I strongly dissent from the opinions recently expressed about the Holocaust and Israel/Palestine by the Liberal Democrat MP Sir Bob Russell. Questioning Education Secretary Michael Gove about the national curriculum, Sir Bob asked: "On the assumption that the 20th century will include the Holocaust, will he give me an assurance that the life of Palestinians since 1948 will be given equal attention?"
The Holocaust was the deliberate, state-sponsored murder of millions of Jews and other people, in an attempt to wipe out every person who had any Jewish ancestry, based on the racist belief that Jews were sub-human and evil. Two thirds of the Jewish people living in Europe at that time were therefore deliberately murdered in line with state policy, as were many other people including gays, Roma, the disabled and political opponents of the Nazi regime.
That such a thing could have been done by Germany - a literate, cultured, law-abiding democracy at the heart of Western culture - beggars belief and raises profound moral questions about the Western civilisation of which Britain is a part. We therefore teach British children about it at school, because we want them to grow up with an understanding of the moral and ethical implications of this recent, profoundly important historical event.
Of course, there have been other tragic, genocide-type events in recent history, including (I would argue) those that happened in Cambodia in the 70s and Rwanda in the 90s. I am underground on the Tube at the moment and so cannot look up how many people have been killed in recent years in the Democratic Republic of the Congo, but that too is a figure that, in its sheer size and moral magnitude, evokes comparison with the Holocaust.
Such events deserve to be remembered alongside the Holocaust, and they are, each year at Holocaust Memorial Day, the remit of which is specifically to commemorate the Holocaust and other genocides that have happened since.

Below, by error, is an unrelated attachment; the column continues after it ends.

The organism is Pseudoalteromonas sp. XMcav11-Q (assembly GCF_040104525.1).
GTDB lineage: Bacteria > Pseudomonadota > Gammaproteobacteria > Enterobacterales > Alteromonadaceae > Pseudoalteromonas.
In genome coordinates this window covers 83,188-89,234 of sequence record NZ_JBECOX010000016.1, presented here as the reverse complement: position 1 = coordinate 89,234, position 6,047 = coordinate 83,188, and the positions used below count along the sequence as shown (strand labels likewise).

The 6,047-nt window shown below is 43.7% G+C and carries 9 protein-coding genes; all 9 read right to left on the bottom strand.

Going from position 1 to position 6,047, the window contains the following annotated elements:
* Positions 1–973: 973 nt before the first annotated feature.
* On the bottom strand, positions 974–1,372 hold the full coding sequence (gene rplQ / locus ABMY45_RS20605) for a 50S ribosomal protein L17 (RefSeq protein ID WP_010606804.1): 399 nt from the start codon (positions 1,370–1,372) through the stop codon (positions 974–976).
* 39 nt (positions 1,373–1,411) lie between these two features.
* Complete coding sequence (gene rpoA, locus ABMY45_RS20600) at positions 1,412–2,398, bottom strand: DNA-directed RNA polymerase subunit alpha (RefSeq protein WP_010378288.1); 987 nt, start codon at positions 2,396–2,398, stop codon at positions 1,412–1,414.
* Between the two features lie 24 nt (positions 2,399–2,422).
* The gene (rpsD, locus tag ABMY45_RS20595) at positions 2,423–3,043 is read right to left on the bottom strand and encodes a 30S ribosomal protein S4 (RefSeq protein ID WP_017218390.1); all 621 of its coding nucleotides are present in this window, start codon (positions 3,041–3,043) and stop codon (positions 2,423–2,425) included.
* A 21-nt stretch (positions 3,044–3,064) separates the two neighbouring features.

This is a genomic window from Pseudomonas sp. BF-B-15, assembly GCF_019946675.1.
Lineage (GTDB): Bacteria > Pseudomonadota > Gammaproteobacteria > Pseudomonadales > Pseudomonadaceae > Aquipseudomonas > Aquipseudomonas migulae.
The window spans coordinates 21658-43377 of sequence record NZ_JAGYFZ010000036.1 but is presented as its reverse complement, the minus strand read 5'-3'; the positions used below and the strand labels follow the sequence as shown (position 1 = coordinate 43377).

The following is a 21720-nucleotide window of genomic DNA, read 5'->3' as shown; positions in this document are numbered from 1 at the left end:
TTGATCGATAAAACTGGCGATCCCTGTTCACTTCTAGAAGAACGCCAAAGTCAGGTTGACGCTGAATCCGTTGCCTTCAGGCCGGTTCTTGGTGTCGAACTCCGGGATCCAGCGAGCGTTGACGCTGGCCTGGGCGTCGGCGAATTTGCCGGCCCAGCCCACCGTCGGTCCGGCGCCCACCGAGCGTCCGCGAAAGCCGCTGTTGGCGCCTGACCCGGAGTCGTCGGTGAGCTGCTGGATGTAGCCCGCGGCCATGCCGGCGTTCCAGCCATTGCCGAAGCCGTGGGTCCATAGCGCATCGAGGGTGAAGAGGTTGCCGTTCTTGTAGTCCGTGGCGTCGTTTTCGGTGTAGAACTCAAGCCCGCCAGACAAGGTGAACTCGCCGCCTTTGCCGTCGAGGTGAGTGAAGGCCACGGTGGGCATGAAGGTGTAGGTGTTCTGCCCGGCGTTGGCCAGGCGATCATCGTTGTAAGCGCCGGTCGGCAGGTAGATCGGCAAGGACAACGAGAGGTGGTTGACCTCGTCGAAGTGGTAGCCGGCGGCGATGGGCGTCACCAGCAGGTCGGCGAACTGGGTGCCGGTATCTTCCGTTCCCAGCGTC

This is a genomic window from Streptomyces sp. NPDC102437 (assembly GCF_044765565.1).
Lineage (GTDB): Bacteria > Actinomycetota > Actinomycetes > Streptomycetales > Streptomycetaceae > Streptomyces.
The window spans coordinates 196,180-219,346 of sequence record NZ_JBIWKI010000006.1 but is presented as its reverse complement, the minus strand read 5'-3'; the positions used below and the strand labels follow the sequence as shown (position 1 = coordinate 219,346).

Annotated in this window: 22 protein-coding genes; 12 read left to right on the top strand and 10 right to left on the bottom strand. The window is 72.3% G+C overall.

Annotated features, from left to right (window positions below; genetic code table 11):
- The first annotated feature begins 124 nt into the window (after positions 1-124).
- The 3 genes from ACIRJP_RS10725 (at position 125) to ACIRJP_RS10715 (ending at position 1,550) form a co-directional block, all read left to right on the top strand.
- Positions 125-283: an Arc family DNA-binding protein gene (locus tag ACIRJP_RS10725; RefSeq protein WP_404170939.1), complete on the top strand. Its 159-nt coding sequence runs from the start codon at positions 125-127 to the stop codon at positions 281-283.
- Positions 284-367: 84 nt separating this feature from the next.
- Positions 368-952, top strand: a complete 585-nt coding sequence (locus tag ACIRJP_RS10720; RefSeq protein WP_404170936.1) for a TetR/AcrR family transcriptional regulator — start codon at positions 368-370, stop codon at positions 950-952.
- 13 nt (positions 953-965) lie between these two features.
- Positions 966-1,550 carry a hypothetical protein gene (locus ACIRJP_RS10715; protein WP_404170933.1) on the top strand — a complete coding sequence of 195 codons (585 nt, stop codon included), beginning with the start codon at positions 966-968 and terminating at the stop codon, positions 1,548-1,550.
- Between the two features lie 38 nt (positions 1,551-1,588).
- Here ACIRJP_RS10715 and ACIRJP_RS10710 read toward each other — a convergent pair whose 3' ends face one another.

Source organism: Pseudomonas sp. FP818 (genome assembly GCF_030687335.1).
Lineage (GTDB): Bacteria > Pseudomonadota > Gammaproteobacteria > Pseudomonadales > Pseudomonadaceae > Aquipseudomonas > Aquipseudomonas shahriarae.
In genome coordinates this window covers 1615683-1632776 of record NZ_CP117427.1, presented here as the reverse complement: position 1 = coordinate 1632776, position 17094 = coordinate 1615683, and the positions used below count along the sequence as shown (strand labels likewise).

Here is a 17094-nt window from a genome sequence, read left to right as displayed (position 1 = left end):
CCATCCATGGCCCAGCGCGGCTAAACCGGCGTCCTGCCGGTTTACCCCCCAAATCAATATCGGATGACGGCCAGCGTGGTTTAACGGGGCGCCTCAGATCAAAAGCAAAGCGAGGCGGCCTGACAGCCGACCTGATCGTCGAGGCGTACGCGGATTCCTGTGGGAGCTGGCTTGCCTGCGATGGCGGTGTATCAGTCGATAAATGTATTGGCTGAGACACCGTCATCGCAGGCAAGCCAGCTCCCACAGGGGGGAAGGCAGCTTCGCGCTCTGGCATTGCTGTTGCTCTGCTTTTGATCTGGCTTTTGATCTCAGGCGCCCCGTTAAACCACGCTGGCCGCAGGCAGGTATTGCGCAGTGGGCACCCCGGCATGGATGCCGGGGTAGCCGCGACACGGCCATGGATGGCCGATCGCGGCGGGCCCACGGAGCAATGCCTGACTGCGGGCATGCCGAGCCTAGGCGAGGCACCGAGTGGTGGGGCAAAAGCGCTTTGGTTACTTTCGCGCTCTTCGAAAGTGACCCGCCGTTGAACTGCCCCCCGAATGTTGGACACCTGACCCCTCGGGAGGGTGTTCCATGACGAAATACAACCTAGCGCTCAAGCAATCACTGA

The simple, blunt reality is that nothing remotely comparable to the Holocaust has happened in "the life of Palestinians since 1948" (as Sir Bob puts it). So why equate the two, which is what one does if one asks for them to be given "equal attention"? What point was Sir Bob intending to make?
Israel's War of Independence in 1947-9 (called by Palestinians "al-Naqba" or "the Catastrophe") was a conflict in which many people (including the British, the colonial power in Palestine at the time, whose brutal torture of Jewish detainees is well-documented from that time) did many things that were wrong. It was a war that led to the displacement of hundreds of thousands of Jewish and Arab people, and it therefore perhaps stands comparison with the partition of India at around the same time (in which it is surely true that far more people were killed - does Sir Bob want "equal attention" for that as well?). It does not stand comparison with the Holocaust.
We all know the headline figure of roughly six million Jews killed in the Holocaust. Want to know how many people have been killed on all sides in the entire history of the Israeli-Arab conflict since the 1940s? Want to hazard a guess? It is around 65,000, a figure dwarfed even by the minimum of 90,000 people killed in Syria in a conflict that only started not in the 1940s, but in 2011. It is, of course, still 65,000 too many - one death would have been too many - but as it is nowhere near to being one of the post-war conflicts that compare numerically to the Holocaust, why single it out for "equal attention"?
Yes, Palestinians in the West Bank and Gaza suffered after 1948 under Jordanian and Egyptian occupation, prior to Israel's occupying those same territories in 1967, since when much has happened which I would wish had not happened. Yes, Palestinians living as Arab citizens in Israel itself have not always enjoyed the full social equality to which they are entitled, despite (as equal citizens of a Parliamentary democracy) enjoying civil rights that outshine anything 'enjoyed' by Arabs living in every other, non-democratic country in the Middle East.
But there has been no genocide, no systematic attempt to wipe out every single person with ancestry from a particicular ethnic group, so why suggest that there has? Over decades when the Palestinian population has actually grown, and at a time when Gaza's Palestinians actually have a higher life expectancy than do people living in some parts of Scotland, it is entirely inaccurate to compare the injustices suffered by Palestinians to the genocide suffered by Jews; to make such a comparison is to misunderstand the former and to trivialise the latter.